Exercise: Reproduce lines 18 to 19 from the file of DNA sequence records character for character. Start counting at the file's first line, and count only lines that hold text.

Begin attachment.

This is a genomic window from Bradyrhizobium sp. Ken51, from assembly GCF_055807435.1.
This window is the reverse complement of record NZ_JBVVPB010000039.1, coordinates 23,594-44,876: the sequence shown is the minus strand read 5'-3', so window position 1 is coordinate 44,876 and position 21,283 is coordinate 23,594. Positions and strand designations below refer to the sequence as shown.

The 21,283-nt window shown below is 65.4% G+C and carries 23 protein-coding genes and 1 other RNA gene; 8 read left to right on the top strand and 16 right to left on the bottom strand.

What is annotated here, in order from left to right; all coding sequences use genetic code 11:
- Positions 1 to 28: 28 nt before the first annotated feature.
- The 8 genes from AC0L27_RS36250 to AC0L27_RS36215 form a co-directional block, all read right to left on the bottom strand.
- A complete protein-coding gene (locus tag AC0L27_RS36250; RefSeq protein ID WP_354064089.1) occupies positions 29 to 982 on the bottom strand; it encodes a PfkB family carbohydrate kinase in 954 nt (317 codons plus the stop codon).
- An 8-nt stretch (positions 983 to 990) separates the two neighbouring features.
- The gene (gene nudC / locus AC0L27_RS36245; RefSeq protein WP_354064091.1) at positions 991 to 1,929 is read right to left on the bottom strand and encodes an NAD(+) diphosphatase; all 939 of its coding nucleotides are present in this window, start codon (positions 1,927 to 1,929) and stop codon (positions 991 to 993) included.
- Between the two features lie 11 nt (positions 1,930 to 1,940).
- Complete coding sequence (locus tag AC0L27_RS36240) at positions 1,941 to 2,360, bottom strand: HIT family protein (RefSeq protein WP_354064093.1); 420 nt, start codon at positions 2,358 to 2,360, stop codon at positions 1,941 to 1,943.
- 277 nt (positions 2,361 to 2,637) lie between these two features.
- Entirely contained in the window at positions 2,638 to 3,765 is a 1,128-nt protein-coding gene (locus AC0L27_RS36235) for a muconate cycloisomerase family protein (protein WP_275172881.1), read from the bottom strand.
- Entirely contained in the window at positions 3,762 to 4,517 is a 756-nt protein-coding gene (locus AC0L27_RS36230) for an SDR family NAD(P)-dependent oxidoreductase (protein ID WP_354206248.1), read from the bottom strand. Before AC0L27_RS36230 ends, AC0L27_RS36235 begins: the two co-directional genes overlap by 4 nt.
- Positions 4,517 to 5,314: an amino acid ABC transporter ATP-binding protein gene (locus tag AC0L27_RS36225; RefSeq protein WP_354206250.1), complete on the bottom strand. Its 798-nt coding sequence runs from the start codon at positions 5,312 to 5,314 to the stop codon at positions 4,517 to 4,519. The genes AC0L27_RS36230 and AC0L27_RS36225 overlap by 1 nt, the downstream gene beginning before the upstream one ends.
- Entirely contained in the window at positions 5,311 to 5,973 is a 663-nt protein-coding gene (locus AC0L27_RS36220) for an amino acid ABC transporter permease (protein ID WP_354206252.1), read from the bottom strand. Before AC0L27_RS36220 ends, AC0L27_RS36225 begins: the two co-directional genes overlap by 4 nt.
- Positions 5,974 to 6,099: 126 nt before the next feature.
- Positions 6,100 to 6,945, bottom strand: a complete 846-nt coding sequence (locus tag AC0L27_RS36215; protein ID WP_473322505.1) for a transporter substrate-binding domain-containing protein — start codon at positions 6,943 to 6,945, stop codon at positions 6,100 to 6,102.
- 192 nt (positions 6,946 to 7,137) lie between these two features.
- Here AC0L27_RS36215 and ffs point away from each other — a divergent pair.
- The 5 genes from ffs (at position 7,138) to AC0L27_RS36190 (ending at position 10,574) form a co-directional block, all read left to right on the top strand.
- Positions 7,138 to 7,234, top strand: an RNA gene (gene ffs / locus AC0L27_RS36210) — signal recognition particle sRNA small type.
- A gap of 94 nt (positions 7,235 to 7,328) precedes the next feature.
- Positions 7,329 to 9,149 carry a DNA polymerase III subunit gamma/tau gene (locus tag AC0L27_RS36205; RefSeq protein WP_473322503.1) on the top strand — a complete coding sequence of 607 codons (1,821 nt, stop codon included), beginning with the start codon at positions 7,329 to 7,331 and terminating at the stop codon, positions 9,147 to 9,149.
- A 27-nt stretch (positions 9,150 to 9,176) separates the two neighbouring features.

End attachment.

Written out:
- Positions 6,100 to 6,945, bottom strand: a complete 846-nt coding sequence (locus tag AC0L27_RS36215; protein ID WP_473322505.1) for a transporter substrate-binding domain-containing protein — start codon at positions 6,943 to 6,945, stop codon at positions 6,100 to 6,102.
- 192 nt (positions 6,946 to 7,137) lie between these two features.